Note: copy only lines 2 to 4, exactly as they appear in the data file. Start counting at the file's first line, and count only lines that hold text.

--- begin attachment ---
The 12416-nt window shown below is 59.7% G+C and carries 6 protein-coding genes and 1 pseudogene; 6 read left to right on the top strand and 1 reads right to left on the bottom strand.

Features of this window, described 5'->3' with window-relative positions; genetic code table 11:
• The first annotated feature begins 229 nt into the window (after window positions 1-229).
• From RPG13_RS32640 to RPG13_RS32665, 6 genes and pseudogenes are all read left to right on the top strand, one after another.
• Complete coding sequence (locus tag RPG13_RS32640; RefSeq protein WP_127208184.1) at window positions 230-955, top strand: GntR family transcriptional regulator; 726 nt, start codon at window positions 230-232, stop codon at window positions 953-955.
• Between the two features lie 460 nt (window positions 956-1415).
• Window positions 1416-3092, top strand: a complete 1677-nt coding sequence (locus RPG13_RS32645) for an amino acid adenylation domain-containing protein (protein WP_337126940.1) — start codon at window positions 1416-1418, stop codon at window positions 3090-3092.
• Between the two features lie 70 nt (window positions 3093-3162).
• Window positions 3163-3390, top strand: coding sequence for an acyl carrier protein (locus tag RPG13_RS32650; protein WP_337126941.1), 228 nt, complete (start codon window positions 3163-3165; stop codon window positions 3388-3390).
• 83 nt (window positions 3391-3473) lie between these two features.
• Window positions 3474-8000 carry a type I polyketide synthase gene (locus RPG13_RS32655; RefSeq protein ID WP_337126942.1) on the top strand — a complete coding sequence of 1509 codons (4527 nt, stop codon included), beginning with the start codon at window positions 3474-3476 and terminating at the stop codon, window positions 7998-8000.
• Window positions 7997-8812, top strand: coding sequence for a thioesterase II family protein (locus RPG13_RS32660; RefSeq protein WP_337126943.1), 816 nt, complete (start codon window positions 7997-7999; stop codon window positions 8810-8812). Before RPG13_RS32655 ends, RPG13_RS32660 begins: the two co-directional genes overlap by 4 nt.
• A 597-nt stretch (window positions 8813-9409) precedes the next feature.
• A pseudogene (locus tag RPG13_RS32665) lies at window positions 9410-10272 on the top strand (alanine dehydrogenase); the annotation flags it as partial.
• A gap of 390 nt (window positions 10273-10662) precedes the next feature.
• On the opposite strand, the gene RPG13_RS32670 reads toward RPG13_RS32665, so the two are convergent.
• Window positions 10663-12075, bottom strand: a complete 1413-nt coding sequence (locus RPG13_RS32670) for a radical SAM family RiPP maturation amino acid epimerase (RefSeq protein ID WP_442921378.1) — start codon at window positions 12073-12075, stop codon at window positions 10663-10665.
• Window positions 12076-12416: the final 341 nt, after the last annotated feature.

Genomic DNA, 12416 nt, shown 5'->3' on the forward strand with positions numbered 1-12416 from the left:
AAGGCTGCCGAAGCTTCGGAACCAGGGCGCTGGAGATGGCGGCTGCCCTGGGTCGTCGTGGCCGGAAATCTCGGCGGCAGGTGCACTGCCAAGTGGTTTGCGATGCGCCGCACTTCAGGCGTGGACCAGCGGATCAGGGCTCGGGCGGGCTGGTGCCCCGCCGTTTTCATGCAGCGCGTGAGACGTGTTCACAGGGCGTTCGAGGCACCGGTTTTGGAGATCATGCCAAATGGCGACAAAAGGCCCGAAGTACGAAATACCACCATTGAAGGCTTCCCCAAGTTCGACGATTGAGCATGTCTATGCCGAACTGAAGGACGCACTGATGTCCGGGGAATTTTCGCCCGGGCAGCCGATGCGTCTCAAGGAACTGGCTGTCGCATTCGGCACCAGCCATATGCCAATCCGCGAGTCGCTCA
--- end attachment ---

Features of this window, described 5'->3' with window-relative positions; genetic code table 11:
• The first annotated feature begins 229 nt into the window (after window positions 1-229).
• From RPG13_RS32640 to RPG13_RS32665, 6 genes and pseudogenes are all read left to right on the top strand, one after another.